Mystery Surprise

I’ve never much liked mystery novels.  I get either helplessly confused by the third chapter (Smiley’s People) or impatient that no one else figured out early on that of course the wife did it (Presumed Innocent). In fourth and fifth grade, I collected Nancy Drews, mostly to try to understand the intriguing world of teenagers, for which Nancy’s life, with her little blue roadster and her boyfriend named Ned, did little to prepare me.

Tattered-jacketed copies of The Key to Rebecca and The Russia House sit on my bookshelf, as do biographies of the Romanovs and Winston Churchill.  Books I’ll keep (if probably never read) because they remind me of my dad, who loved a good thriller as well as historical biography.  I’ve loved reading Patrick McGrath’s Spider and Patricia Highsmith’s The Talented Mr. Ripley more for their unreliable narrator and creepily precise characterizations and gorgeous writing, but I don’t consider either one a true mystery.  In both, we know who done it.  The thrill (as in Henry James’ Turn of the Screw) lies in watching just how, and why.

So I still feel a little surprised when I name Ruth Rendell (who also writes as Barbara Vine) and Donna Leon as two of my happiest reading discoveries in the past few years. I discovered Rendell while working as a production editor at Crown Publishing Group almost twenty years ago. Reading for pleasure rather than consistency of serial commas or proper placement of em-dashes was an occasional perk of the job.  With Rendell’s manuscript, every word sucked me in, and I couldn’t put it down.

I left Crown and didn’t pick up a mystery again until 2009 when, on vacation with friends, I saw Rendell’s name on the spine of a fat paperback on a bookshelf.  I picked up The Keys to the Street and have read fifteen of her books since.  Not a record-breaking number, but for me—who was absent the day they handed out the gene for tracking clues—a surprise.  Some of Rendell’s books can start to feel formulaic—the loner with a nervous tic, the yuppie arriviste couple, the plain Jane who gets taken in by the psychopathic charmer—but at her best, she’ll thrill you.  And not with “mystery” as much as through keen psychological insight and a dark sensibility about human nature.  In several of her books, no crime is committed, unless you broaden the definition beyond the legal.  If you haven’t read anything by her yet, try The Crocodile Bird or The Water’s Lovely or the aforementioned Keys to the Street.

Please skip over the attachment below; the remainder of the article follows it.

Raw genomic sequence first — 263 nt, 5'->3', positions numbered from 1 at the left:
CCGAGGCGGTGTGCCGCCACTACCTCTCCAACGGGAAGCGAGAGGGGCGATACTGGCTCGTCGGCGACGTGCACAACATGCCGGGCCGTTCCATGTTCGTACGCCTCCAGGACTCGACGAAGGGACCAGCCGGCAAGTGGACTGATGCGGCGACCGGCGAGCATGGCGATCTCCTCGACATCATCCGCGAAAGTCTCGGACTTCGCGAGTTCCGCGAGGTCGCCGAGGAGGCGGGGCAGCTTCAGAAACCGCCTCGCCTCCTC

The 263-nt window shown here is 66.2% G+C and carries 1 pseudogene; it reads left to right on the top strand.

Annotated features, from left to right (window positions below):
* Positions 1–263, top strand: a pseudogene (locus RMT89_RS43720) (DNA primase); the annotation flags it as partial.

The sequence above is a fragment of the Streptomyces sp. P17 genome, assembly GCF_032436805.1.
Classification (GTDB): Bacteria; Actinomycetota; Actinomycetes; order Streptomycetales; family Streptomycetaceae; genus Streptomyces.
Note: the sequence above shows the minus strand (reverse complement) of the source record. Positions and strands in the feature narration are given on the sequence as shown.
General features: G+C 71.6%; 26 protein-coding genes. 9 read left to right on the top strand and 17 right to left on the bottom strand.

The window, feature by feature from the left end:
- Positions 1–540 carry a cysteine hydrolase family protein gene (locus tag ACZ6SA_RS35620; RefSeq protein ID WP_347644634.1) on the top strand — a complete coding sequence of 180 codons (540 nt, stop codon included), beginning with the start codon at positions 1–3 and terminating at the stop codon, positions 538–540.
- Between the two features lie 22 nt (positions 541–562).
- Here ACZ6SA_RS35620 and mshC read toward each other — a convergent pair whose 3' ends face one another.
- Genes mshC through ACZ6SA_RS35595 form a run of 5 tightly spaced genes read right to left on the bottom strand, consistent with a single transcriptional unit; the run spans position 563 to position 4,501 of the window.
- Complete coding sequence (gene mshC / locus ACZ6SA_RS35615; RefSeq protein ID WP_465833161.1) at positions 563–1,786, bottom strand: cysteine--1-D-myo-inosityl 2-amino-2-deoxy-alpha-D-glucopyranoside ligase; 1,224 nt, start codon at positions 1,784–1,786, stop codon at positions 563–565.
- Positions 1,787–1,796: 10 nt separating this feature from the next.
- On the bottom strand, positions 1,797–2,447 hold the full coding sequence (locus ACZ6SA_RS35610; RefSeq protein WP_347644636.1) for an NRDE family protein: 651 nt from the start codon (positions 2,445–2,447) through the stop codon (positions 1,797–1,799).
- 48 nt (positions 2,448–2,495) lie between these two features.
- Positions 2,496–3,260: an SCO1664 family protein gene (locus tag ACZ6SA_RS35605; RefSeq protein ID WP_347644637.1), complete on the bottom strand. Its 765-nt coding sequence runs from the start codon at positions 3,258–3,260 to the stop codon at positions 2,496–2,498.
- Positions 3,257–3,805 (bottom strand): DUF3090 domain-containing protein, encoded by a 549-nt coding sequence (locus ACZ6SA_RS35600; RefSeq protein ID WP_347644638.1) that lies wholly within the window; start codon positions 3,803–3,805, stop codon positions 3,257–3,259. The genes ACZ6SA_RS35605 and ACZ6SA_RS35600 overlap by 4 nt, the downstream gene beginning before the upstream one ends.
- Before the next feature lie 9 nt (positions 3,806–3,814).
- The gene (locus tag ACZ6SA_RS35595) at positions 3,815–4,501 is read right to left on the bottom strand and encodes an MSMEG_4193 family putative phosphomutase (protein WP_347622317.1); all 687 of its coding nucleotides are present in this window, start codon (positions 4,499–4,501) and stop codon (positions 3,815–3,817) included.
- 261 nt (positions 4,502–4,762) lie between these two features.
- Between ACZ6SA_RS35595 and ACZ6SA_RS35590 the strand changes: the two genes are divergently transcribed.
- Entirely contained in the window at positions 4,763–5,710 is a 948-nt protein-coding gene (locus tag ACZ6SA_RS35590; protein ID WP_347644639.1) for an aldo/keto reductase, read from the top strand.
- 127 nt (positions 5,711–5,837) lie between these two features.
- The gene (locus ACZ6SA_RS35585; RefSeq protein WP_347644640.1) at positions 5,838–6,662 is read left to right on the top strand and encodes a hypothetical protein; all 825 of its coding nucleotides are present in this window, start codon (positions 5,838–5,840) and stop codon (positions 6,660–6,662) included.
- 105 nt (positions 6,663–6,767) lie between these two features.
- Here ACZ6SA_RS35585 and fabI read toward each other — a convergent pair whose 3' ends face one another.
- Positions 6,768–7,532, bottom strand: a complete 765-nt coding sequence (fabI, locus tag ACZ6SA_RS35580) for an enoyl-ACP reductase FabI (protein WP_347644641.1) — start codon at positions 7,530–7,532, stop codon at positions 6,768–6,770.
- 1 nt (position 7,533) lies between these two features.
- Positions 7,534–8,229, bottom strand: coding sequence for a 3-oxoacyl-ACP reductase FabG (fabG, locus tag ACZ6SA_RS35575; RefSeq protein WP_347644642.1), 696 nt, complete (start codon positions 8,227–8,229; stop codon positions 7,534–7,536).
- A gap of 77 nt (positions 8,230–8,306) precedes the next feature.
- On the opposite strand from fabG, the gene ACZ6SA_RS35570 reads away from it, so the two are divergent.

Curious, perhaps, but loving Rendell has not had the effect of turning me to other mystery writers.  And then, a month ago,  a colleague at work loaned my husband Death and Judgment by Donna Leon.  Leon, an American who lives in Venice, has written a series of murder mysteries featuring Police Commissioner Guido Brunetti.  Having recently visited Venice, I had fun recognizing locations – hey, the bad guy lives one canal over from our hotel! – but I kept reading because I liked hanging out with Guido, his wife Paola (who seems always to be cooking), and their children, and because I grew more and more to admire Guido’s moral code.  He always finds the culprit, who—in the three I’ve read so far—turns out to be a well-connected group of powerful politicians, businesspeople, and Mafia.  Perhaps that’s why Leon doesn’t allow her books to be translated into Italian.